Cons: Pouring hot sugar into whipping egg whites is not for the faint of heart. This can take a lot of trial and error to master. 

French buttercream

Method: Same process as IMBC, except egg yolks are used instead of whites. Some recipes call for the whole egg, but traditionally only yolks are used. 

Pros: This frosting is every butter lover’s dream, silky and smooth with a rich flavor. French buttercream works well as a cake filling or as a soft buttercream finish. 

Cons: French buttercream is a very soft frosting, so it doesn’t work well if you’re looking to achieve sharp corners or pipe details. It does not work well under fondant or hold up well in warmer environments. 

Cake by Bluprint User Cherie L | Erin Gardner | BluprintPhoto via Bluprint member Cherie L

Boiled frosting

AKA: 7-Minute Frosting

Method: Technically, this isn’t a buttercream – there’s no butter! It’s essentially IMBC, except you stop before adding butter. Flavoring is added directly to the egg whites. 

Pros: This icing comes together very quickly, hence one of its names. It’s the brightest white of all the cake frostings and typically retains a glossy finish. It’s relatively stable in warmer weather, but humidity will soften it. 

Cons: Boiled frosting needs to be used immediately and can’t be stored. It’s a softer icing that doesn’t pipe well. Since it’s so light, it would not hold up well as a filling for stacked cakes. It cannot be used under fondant.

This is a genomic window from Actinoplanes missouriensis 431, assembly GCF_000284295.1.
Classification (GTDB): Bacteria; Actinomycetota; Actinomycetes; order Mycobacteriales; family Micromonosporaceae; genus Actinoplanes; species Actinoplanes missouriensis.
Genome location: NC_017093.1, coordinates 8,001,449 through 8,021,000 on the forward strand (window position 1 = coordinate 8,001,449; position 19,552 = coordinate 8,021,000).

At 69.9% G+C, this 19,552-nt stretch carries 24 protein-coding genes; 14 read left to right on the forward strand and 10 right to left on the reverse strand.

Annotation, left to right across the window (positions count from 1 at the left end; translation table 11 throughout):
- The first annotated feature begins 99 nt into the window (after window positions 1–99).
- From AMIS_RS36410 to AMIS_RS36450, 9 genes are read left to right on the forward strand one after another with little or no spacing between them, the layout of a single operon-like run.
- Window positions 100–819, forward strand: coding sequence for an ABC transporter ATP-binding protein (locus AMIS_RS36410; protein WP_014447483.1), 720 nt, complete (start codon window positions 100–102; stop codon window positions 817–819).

Cake by Bluprint User cwelling | Erin Gardner | BluprintImage via Bluprint user cwelling.

Ermine buttercream

AKA: flour buttercream, cooked milk buttercream

Method: Flour, sugar, and milk are cooked until they reach a thick, pudding-like consistency. Once cooled, this mixture is slowly added to creamed butter along with flavoring. 

Pros: Very smooth and simple to make. It’s a great compromise if AMBC is too sweet and gritty for you, but meringue-based buttercream seems too difficult to make or you want to avoid eggs in your frosting. It holds up well in warm conditions, pipes easily and can be used under fondant. Fun fact: while many people believe cream cheese frosting to be the best pairing for red velvet cake, Ermine frosting is what’s called for in most of the older, traditional recipes.  

Cons: It’s more labor-intensive than AMBC and can have a heavier or thicker mouth-feel than a meringue-based buttercream. 

German buttercream

Method: Same as ermine, except made with a traditional cooked custard (or thick pastry cream) consisting of milk, sugar, egg yolks and cornstarch. 

Pros: Very smooth and flavorful. Works well as a cupcake topping or cake filling

Cons: German buttercream is a softer frosting, with similar drawbacks as the other softer buttercreams. It also has a yellowish tint, which can make it difficult to color. 

Now you have six tempting buttercream options for decorating and filling your cakes and cookies. Which of these types of buttercream is your go-to?

Learn how to make different types of buttercream!

better buttercream craftsy clas

Create your most delicious cakes yet. Whip up the melt-in-your-mouth Swiss, Italian and French buttercreams that sweet dreams are made of with 7 HD video lessons. Enroll Now »

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One Response to “Types of Buttercream: Pros & Cons of Each, Plus Tasty Tips”

  1. Elke

    Why would you add eggs to the German buttercream?